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getting business, need advice

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David kirby

Thread Starter
Freshman Member
Joined
Sep 13, 2002
hi all, i have recently passed the test <2 months ago> here in ga. and i have a mentor who will look over my work. the trouble i am having is gettin work. i have to get my own business. i have went to many banks and mortgage companies and no luck. are there other optoins out there to get my foot in the door so to speak. any advice is welcomed and appreciated as well as pep talks lol.
hope all has a wonderful , safe and blessed holiday season.
thx in advance, david kirby.
 

George Hatch

Elite Member
Gold Supporting Member
Joined
Jan 15, 2002
Professional Status
Certified General Appraiser
State
California
David,

Marketing your mentor will be a lot easier than marketing yourself as a raw trainee. It will also engender a little more good will, and hence some extra attention from your mentor. This extra edge will pay off in the long run because you'll learn much more quickly and won't make as many costly mistakes. Try and bear in mind that our work involves a lot of other people's money, so all but the smallest of mistakes can have grave consequences. This is real money, not pretend money. It's a very serious business. It's not like messing up someone's order at the local choke-n-puke, or shorting a customer some change at the local mall.

Another alternative is to keep on searching for another job with a mentor who actually has some extra work for you. Having more than one source of work is always a plus for a fee appraiser working on a split. It lets you see more than one way to handle problems, and might help to stabilize your work load.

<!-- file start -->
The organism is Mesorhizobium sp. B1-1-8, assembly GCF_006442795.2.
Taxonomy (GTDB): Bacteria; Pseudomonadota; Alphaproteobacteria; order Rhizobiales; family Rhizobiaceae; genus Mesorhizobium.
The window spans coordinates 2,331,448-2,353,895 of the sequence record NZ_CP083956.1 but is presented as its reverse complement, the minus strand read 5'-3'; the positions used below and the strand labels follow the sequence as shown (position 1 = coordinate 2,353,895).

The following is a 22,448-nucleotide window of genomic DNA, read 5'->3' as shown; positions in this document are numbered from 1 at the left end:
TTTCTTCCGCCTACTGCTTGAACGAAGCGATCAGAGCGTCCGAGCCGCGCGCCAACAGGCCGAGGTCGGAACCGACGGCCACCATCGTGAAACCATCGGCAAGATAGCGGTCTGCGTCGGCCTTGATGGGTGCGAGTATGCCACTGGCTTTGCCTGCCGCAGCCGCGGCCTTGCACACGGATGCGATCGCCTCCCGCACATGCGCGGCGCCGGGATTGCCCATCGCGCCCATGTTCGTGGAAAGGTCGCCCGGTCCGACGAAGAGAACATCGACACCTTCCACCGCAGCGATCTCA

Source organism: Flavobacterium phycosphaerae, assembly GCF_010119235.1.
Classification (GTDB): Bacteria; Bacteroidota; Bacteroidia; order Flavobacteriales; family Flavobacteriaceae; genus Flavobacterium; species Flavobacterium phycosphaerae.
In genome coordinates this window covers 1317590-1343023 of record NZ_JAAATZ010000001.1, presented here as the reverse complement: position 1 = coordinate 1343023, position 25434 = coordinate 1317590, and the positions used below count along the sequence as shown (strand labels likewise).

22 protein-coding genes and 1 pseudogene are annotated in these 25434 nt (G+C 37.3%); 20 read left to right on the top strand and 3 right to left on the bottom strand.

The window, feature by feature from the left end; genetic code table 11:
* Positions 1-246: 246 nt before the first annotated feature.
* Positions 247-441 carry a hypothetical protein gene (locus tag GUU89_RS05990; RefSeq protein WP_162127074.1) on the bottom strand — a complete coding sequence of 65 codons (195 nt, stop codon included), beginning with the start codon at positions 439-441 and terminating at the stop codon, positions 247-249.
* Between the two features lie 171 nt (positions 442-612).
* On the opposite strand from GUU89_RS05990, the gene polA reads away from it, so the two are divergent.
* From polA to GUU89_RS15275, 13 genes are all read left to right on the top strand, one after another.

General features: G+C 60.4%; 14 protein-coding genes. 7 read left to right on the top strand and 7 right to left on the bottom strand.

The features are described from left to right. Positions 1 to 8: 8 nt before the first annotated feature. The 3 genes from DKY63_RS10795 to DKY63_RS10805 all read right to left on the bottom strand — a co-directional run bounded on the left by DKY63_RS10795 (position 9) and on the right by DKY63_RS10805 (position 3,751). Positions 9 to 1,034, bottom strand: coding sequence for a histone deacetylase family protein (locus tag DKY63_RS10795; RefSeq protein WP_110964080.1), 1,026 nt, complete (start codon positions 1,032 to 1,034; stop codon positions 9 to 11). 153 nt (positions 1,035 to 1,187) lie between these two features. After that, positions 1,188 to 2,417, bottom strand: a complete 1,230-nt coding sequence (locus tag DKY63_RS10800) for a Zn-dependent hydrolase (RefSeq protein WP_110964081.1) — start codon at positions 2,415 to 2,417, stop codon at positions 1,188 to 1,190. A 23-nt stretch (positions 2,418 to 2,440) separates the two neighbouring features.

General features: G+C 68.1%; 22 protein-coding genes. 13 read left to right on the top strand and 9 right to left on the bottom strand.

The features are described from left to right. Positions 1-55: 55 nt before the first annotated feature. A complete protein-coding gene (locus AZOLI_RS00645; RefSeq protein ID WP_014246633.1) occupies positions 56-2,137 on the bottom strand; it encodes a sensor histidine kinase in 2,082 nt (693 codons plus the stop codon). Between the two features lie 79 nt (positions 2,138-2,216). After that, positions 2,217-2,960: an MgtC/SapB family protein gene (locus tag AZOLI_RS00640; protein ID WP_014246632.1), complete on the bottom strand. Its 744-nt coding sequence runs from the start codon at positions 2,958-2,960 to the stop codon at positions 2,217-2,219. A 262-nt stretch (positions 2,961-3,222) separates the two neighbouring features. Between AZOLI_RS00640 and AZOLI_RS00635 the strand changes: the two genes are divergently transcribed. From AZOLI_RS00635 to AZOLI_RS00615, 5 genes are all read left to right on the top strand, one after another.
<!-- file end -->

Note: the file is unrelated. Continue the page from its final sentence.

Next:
I would say that developing your own clients and trying to limit your mentor's involvement to checking the final product would be the least desirable way to handle this. It is like walking a tightrope without a net, and just as hazardous. That's because almost everything you look at as a newbie is, by definition, over your head. Since you lack experience, you really won't know which assignments to decline. Appraiser competency is a big deal. There is no difference in our business between mistakes made because of incompetency and mistakes via fraud or other criminal activity.

Proper supervision and training of trainees occurs throughout the entire process, not just at the review stage. Matter of fact, a 'mentor' who would simply sign off for a fee without getting involved in your training is really doing you no favors. They certainly aren't setting a very good example for you.

My advice for you is to try and find another mentor, and put the notion of working for yourself aside; at least until you get a permanent license or certification. Appraisers shouldn't work on their own for the first few years, even if they're good.


George Hatch
 

USPAP Compliant

Elite Member
Joined
Jan 15, 2002
Professional Status
Certified Residential Appraiser
State
North Carolina